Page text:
Fielder v. City of Richmond, 468 F. Supp. 1119 (E.D. Va. 1979)

US District Court for the Eastern District of Virginia - 468 F. Supp. 1119 (E.D. Va. 1979)
March 30, 1979

468 F. Supp. 1119 (1979)

Peter M. FIELDER
v.
CITY OF RICHMOND et al.

Civ. A. No. 78-0896-R.

United States District Court, E. D. Virginia, Richmond Division.

March 30, 1979.

William J. Doran, III, Richmond, Va., Robert P. Geary, Richmond, Va., for plaintiff.

James R. Saul, Asst. City Atty., Richmond, Va., for defendants.

 
MEMORANDUM

MERHIGE, District Judge.

Plaintiff, Peter M. Fiedler, brings this civil action under 42 U.S.C. § 1983 seeking monetary, declarative, and injunctive relief from the City of Richmond and two officials thereof. Jurisdiction lies under 28 U.S.C. § 1343(3). The basis for plaintiff's suit is his allegation that defendants' refusal to rehire him as a police officer constituted *1120 a deprivation of his rights secured to him by the Fourteenth Amendment to the Constitution.

Plaintiff is a citizen of the United States residing in the Richmond, Virginia, area. Defendant City of Richmond is a municipal corporation organized and existing under the laws of the Commonwealth of Virginia. Defendant Jack M. Fulton is the Director of the Department of Public Safety for the City of Richmond. Defendant Frank S. Duling is Chief of the Bureau of Police of the City of Richmond. Plaintiff sues defendants Fulton and Duling in both their official and individual capacities. At all times relevant to this lawsuit, defendants Fulton and Duling were acting under color of state law. Defendants have moved for summary judgment, plaintiff has responded, and the matter is thus ripe for disposition.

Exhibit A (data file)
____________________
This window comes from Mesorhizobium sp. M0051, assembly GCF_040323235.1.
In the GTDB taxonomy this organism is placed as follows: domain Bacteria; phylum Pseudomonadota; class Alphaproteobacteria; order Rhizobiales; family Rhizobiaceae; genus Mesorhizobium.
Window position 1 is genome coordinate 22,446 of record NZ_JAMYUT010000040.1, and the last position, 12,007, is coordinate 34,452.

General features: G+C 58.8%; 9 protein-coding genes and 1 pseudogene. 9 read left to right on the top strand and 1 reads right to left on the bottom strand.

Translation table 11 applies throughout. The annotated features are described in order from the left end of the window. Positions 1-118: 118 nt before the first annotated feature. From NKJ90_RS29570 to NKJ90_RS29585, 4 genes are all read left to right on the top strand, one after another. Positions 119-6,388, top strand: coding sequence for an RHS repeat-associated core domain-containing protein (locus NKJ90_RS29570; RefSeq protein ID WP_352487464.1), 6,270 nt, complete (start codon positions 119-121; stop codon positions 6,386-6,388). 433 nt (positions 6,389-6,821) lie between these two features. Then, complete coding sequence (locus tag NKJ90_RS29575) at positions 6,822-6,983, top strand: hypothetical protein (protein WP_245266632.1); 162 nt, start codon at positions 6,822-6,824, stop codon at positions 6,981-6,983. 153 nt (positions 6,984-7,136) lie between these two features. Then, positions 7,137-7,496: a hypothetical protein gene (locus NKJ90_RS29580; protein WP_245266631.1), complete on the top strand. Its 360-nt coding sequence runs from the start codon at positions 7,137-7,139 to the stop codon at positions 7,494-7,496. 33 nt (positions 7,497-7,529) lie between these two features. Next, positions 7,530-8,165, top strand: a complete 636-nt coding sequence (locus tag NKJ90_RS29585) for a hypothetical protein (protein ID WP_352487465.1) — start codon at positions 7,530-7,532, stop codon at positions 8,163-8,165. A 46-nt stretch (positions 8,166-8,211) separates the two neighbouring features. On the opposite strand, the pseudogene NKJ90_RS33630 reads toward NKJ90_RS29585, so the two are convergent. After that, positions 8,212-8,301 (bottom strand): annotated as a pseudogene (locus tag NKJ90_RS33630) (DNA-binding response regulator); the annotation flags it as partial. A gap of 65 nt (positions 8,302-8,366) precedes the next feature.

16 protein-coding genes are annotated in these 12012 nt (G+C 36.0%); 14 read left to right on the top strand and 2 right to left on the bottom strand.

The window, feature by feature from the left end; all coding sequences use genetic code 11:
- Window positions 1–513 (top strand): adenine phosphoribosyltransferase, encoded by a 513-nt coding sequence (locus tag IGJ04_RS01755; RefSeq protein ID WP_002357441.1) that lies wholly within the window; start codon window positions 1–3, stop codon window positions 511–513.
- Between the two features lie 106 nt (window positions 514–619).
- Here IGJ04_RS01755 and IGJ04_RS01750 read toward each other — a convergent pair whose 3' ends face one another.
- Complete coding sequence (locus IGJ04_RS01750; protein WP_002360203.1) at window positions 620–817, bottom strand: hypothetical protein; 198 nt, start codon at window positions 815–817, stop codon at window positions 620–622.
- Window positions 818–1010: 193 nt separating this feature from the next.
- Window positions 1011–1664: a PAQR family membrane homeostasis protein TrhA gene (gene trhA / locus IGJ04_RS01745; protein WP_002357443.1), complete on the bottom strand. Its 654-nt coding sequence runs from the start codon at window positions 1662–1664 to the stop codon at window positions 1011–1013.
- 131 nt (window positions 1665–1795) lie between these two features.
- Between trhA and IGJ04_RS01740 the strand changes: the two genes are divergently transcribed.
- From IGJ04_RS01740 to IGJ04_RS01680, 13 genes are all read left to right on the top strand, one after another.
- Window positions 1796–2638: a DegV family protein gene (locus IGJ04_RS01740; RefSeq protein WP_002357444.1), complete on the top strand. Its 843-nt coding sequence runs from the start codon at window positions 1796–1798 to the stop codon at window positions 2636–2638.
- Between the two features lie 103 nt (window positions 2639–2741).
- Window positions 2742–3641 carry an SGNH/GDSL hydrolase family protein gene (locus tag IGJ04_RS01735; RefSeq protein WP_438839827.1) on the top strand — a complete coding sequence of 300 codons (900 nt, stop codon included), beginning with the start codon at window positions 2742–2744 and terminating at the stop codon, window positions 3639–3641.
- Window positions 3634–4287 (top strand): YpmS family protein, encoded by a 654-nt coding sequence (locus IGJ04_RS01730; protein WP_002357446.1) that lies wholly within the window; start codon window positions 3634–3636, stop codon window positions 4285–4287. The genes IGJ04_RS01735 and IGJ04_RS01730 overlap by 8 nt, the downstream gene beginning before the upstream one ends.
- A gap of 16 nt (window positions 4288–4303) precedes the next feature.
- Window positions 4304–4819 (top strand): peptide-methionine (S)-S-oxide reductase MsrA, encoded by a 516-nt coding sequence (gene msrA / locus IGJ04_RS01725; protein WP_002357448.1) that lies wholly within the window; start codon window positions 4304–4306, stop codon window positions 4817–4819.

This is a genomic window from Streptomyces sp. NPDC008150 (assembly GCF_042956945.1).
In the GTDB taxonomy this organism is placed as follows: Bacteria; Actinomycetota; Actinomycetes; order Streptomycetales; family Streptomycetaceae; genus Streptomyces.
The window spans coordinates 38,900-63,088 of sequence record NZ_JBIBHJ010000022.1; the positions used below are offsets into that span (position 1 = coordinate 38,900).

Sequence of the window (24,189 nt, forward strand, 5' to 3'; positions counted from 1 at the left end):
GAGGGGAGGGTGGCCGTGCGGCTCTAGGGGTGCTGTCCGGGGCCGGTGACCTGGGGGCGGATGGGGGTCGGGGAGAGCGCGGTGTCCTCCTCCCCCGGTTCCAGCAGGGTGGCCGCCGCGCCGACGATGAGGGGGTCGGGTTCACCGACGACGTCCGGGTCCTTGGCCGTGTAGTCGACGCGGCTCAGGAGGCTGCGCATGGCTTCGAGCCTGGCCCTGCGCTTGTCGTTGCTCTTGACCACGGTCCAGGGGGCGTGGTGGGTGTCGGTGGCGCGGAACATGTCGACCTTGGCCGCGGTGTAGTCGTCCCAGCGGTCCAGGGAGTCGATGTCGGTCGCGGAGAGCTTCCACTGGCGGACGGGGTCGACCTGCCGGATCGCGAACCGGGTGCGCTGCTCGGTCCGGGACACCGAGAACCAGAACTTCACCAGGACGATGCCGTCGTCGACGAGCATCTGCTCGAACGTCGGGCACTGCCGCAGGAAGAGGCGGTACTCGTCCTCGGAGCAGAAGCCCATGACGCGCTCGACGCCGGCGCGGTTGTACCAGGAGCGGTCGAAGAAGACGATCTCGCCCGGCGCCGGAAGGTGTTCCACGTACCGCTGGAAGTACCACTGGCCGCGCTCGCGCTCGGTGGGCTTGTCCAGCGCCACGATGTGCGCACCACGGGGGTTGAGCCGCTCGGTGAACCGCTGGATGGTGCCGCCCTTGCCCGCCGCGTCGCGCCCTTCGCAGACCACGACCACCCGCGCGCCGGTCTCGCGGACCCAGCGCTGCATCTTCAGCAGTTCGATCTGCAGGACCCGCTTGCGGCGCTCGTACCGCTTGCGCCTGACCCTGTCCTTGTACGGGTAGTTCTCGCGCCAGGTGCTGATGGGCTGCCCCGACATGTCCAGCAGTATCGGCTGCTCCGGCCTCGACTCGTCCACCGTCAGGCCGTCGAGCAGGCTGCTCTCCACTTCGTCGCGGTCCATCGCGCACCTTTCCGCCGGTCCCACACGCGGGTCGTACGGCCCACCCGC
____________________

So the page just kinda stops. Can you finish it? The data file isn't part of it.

The undisputed material facts are as follows. From on or about October 29, 1974 until on or about August 31, 1976, plaintiff was employed as a police officer with the Richmond Bureau of Police [hereinafter "the Bureau"]. He resigned on or about August 31, 1976 for personal reasons following the death of his mother. In January, 1977, plaintiff reapplied to the Bureau for a position as a police officer. At that time, plaintiff was required to fill out certain questionnaires. The process of updating plaintiff's file with the Bureau raised the suspicions of various Bureau personnel regarding the accuracy of certain of plaintiff's responses.

Plaintiff's complaint, as well as his affidavit filed with his response to defendants' motion for summary judgment, reveals the following uncontested facts with respect not only to plaintiff's reapplication of January, 1977, but also with respect to his original application in May, 1974. In a questionnaire entitled "Initial Interview of Applicant," dated January 17, 1977, in response to question # 9, asking if plaintiff had ever made application for employment with any other police agency, plaintiff responded in the negative. It is uncontested, however, that on November 15, 1976 plaintiff applied for a position with the Henrico County Police Department.[1]